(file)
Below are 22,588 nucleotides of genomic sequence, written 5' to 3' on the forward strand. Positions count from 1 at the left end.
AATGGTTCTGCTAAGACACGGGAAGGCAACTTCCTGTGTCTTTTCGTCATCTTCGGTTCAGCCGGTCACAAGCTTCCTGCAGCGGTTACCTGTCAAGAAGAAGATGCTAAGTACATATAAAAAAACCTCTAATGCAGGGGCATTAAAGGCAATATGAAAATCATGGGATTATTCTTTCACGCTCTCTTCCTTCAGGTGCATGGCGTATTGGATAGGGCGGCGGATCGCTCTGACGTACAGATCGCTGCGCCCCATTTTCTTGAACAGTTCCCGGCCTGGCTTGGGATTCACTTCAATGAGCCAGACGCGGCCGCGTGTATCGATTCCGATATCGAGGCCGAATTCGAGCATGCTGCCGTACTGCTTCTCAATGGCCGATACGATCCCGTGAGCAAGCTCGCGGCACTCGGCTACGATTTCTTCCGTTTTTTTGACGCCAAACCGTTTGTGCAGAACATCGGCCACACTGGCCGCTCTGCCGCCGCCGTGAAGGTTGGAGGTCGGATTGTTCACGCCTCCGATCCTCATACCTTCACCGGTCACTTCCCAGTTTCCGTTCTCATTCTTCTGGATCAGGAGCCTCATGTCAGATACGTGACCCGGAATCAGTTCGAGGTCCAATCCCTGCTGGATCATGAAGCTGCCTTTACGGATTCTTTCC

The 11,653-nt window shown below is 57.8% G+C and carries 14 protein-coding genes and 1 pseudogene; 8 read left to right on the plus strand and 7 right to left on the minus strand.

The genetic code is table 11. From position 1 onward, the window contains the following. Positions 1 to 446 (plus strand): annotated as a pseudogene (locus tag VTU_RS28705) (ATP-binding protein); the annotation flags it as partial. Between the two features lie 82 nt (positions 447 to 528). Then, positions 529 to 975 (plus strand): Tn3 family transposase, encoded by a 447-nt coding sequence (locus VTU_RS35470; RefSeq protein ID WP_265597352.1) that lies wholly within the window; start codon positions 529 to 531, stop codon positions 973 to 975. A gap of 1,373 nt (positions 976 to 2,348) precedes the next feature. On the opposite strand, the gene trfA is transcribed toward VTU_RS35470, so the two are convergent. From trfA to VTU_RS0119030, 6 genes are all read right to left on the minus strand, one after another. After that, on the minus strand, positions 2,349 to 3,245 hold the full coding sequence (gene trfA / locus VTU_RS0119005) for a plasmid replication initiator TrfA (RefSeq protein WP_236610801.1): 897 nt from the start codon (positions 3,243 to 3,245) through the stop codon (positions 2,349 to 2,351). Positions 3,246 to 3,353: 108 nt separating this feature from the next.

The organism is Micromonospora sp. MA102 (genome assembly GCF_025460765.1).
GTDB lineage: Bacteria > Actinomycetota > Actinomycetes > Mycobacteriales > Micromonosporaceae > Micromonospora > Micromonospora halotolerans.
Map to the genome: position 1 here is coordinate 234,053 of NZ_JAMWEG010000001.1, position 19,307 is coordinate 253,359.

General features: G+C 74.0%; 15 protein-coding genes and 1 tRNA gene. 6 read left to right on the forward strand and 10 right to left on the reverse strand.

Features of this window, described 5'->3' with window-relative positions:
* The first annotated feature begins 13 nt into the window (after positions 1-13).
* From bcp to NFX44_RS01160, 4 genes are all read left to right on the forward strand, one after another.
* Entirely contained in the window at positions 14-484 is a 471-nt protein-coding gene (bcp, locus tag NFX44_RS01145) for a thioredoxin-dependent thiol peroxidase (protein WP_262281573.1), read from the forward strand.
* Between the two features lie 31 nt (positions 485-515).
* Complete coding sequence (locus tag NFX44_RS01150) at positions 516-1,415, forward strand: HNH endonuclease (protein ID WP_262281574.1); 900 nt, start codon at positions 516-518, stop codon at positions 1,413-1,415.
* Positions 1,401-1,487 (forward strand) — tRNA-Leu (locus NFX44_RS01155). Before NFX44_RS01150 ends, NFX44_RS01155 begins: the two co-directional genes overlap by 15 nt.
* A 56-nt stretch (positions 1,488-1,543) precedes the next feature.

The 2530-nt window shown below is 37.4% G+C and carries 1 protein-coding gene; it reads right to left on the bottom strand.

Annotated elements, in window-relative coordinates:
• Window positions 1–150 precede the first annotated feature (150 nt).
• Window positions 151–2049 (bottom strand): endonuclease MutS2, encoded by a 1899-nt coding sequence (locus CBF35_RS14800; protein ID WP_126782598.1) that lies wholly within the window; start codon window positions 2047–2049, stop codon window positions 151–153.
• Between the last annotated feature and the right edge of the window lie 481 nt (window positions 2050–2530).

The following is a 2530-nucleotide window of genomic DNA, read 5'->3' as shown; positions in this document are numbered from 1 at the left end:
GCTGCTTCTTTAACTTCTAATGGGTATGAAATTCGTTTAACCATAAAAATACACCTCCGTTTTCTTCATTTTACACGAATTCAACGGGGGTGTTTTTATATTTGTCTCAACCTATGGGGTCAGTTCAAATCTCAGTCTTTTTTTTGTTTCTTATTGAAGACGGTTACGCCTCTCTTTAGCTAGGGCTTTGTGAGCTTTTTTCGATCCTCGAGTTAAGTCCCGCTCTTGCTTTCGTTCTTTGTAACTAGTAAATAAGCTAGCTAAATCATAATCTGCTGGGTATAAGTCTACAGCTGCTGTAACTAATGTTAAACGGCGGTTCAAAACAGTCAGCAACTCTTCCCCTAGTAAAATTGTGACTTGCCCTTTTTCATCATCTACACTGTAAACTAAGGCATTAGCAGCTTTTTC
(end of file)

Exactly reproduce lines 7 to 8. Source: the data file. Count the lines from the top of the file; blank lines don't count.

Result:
Map to the genome: position 1 here is coordinate 234,053 of NZ_JAMWEG010000001.1, position 19,307 is coordinate 253,359.

General features: G+C 74.0%; 15 protein-coding genes and 1 tRNA gene. 6 read left to right on the forward strand and 10 right to left on the reverse strand.